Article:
TerraSAR-X is an active matrix, X-band Synthetic Aperture Radar (SAR), capable of acquiring data with a resolution of 1 metre, and in all weather conditions, both during the daytime and at night. TerraSAR-X has a repeat period of 11 days. However, it can observe on both sides of its trajectory, which means it can acquire any point on Earth every 4.5 days; furthermore 90% of these points are covered every 2 days. The Synthetic Aperture Radar (SAR) operates in three modes: spotlight mode, strip-map mode and scan SAR mode.
|Nominal Swath Width||HS Spotlight: 5 to 10 km x 5 km (width x length)|
|SpotLight: 10 km x 10 km|
|StripMap: 30 km x 50 km|
|ScanSAR: 100 km x 150 km|
|Bands||Active X- band Microwave|
|Archive Availability||From 2007|
|Gap Filling Option||Using Pre-2003 SLC-on Gap Free imagery|
|Minimum Area of Purchase||One scene|
|100 sqkms for New Collect imagery|
|Stereo Available||YES, Interferometric and Radargrammetric|
|Best Scale||Upto 1:3000|
TerraSAR-X Key Features
- Flexible spatial resolution (1m / 3m / 18.5m) and footprint: very high resolution for specific small areas, medium resolution for large areas.
- Geometric accuracy unparalleled by any other commercial spaceborne sensor today.
- Excellent radiometric fidelity.
- Weather-independent acqusition time of 2.5 days max. (2 days at 95% probability) to any point on Earth
- Unique agility (Quick switching between imaging modes and various polarisation modes)
TerraSAR-X was launched on June 15, 2007 and has been in operation since January 2008. Following the launch its twin satellite, TanDEM-X in early 2010, the two satellites act as pair acquiring large volumes of Radargrammetric and Interferometric data. The TerraSAR-X orbit has been selected such that the satellite flies in a sun-synchronous dusk-dawn orbit, which means that it moves along the day-night boundary of the Earth and always presents the same face to the sun, ensuring an optimum energy supply via its solar cells. TerraSAR-X is designed to carry out its task for five years, independent of prevailing weather conditions and illumination, and reliably provides radar images with a resolution of up to 1m.
TerraSAR-X basic product range is defined by following variants:
- Single Look Slant Range Complex (SSC)
- Multi Look Ground Range Detected (MGD)
- Geocoded Ellipsoid Corrected (GEC)
- Enhanced Ellipsoid Corrected (EEC)
Advantages of radar technology:
- Active Illumination
- SAR being an active system illuminates the Earth surface and measures the reflected waves, generating microwave images of the earth surface. Therefore images can be acquired irrespective of time of day or night.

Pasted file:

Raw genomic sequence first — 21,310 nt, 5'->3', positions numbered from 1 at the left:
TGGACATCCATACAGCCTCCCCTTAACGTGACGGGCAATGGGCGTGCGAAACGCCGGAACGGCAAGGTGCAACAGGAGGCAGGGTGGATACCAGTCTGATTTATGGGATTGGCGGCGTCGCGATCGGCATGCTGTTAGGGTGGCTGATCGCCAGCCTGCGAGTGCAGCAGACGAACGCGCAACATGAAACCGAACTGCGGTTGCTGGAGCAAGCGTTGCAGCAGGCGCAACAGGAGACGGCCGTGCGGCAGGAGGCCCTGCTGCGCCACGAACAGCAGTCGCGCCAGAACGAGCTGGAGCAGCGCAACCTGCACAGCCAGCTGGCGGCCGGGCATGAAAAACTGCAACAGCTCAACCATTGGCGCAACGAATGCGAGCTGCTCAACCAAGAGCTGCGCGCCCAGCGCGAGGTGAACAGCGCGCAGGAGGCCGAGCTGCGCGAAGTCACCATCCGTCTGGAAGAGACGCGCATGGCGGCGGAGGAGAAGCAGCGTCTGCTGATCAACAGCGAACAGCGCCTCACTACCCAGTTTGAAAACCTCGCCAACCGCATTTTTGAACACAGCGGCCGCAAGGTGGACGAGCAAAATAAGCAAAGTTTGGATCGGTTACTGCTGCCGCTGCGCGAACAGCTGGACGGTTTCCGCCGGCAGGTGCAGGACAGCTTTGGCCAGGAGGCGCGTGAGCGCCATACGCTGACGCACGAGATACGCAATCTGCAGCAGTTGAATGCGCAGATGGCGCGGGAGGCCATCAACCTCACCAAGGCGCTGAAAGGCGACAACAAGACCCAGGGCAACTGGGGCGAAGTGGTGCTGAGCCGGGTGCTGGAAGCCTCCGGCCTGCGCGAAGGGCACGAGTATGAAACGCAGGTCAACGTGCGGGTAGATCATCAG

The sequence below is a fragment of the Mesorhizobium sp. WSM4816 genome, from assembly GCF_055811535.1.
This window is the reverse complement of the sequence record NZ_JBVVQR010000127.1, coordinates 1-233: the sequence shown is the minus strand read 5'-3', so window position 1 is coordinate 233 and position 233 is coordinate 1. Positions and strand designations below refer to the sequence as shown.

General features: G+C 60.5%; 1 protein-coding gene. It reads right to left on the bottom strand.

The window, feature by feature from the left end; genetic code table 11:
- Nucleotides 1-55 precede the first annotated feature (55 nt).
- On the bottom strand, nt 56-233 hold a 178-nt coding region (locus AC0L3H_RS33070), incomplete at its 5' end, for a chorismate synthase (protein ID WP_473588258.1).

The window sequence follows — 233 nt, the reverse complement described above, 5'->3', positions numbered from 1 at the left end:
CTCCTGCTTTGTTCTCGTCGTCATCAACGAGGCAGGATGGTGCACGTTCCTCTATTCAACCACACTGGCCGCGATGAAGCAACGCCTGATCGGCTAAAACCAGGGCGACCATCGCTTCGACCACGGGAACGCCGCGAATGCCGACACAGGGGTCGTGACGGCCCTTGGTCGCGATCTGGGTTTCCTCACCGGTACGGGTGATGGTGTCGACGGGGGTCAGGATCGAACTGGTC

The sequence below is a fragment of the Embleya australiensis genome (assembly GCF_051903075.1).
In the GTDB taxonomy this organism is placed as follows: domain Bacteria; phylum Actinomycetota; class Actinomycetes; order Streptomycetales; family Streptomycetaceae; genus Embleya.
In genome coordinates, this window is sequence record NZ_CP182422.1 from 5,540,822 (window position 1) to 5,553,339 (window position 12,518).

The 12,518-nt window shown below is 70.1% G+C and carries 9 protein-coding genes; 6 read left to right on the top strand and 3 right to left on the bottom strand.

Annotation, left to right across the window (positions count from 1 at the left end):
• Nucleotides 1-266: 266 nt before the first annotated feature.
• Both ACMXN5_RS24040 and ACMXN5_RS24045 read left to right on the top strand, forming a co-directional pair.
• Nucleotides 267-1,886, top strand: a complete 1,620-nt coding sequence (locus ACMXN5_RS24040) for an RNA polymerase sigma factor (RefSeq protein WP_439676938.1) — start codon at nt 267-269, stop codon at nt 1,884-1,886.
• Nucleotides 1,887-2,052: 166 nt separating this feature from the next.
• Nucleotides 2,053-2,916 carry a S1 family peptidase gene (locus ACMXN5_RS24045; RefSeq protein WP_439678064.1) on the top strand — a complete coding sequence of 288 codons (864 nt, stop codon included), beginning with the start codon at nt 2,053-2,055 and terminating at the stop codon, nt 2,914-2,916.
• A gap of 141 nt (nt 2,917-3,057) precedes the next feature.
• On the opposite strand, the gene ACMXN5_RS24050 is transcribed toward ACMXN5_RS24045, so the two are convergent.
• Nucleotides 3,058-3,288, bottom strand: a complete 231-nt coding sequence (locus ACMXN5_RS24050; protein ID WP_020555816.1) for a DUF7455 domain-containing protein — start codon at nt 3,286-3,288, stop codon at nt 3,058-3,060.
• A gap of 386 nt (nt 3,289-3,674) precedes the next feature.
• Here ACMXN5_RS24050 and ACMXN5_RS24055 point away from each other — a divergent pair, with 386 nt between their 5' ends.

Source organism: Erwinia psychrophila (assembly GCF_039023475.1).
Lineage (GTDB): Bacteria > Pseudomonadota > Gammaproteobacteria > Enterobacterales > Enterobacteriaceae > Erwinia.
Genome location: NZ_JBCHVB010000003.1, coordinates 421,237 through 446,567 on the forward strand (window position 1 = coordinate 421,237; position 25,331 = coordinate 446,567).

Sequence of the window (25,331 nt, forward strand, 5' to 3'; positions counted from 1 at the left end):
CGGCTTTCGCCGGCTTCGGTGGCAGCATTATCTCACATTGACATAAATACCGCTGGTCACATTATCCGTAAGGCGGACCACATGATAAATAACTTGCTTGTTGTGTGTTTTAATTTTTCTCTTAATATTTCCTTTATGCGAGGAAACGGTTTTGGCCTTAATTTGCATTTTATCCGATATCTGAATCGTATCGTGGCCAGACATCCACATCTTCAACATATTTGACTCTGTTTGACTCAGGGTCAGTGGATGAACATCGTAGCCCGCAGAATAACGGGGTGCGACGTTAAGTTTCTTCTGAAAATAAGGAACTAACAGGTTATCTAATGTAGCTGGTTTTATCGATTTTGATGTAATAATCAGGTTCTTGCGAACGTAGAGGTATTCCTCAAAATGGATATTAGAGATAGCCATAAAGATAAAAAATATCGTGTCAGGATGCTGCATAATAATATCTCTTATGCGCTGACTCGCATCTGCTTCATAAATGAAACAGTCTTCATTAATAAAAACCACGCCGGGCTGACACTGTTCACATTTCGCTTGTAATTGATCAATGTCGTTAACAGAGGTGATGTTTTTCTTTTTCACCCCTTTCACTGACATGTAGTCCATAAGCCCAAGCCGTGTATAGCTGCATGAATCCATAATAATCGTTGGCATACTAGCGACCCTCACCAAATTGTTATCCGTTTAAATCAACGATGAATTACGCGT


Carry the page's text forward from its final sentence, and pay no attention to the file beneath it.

- Weather independence
- The microwaves signals emitted and received by the Terra-SAR sensor are at a much longer wavelength (3.1 cm) than the ones used by optical sensors. Such small wavelength waves can easily penetrate clouds and acquire the imagery of the terrain.
- Unique Information
- Data provided by optical sensors contains information about the reflective properties of the imaged objects (i.e. colour), while microwave images provide information about the geometric and dielectric properties of the surface (i.e. roughness) or volume (i.e. chemical composition, moisture) studied, allowing unique properties of the target to be revealed.
- SAR-optical complementary nature
- The combined analysis of optical and SAR data can provide information not visible in the separate images.
- Stereo viewing
- Data acquired from slightly different orbits can be combined to produce stereo images. SAR stereo-pairs can be used to view an area in 3D using Stereo capable display systems. The technique of generating Elevation information using SAR stereo pairs is known as Radargrammetry. The Elevation10 products by Astrium are based on StripMap stereo pairs acquired by the high-resolution radar satellite TerraSAR-X and processed applying Radargrammetry techniques.
- SAR interferometry
- Another exciting technique has emerged in recent years to utilise SAR data: Interferometric SAR, or InSAR. Using TerraSAR-X interferometric pairs, under suitable conditions, it is possible to generate three-dimensional relief maps of the Earth’s surface. In addition, an extension of this technique allows the detection of very small (order of centimetres) movement of land surface features, such as Landslides and Earthquakes. This has also been succefully applied to detect urban land subsidence due to underground metro projects.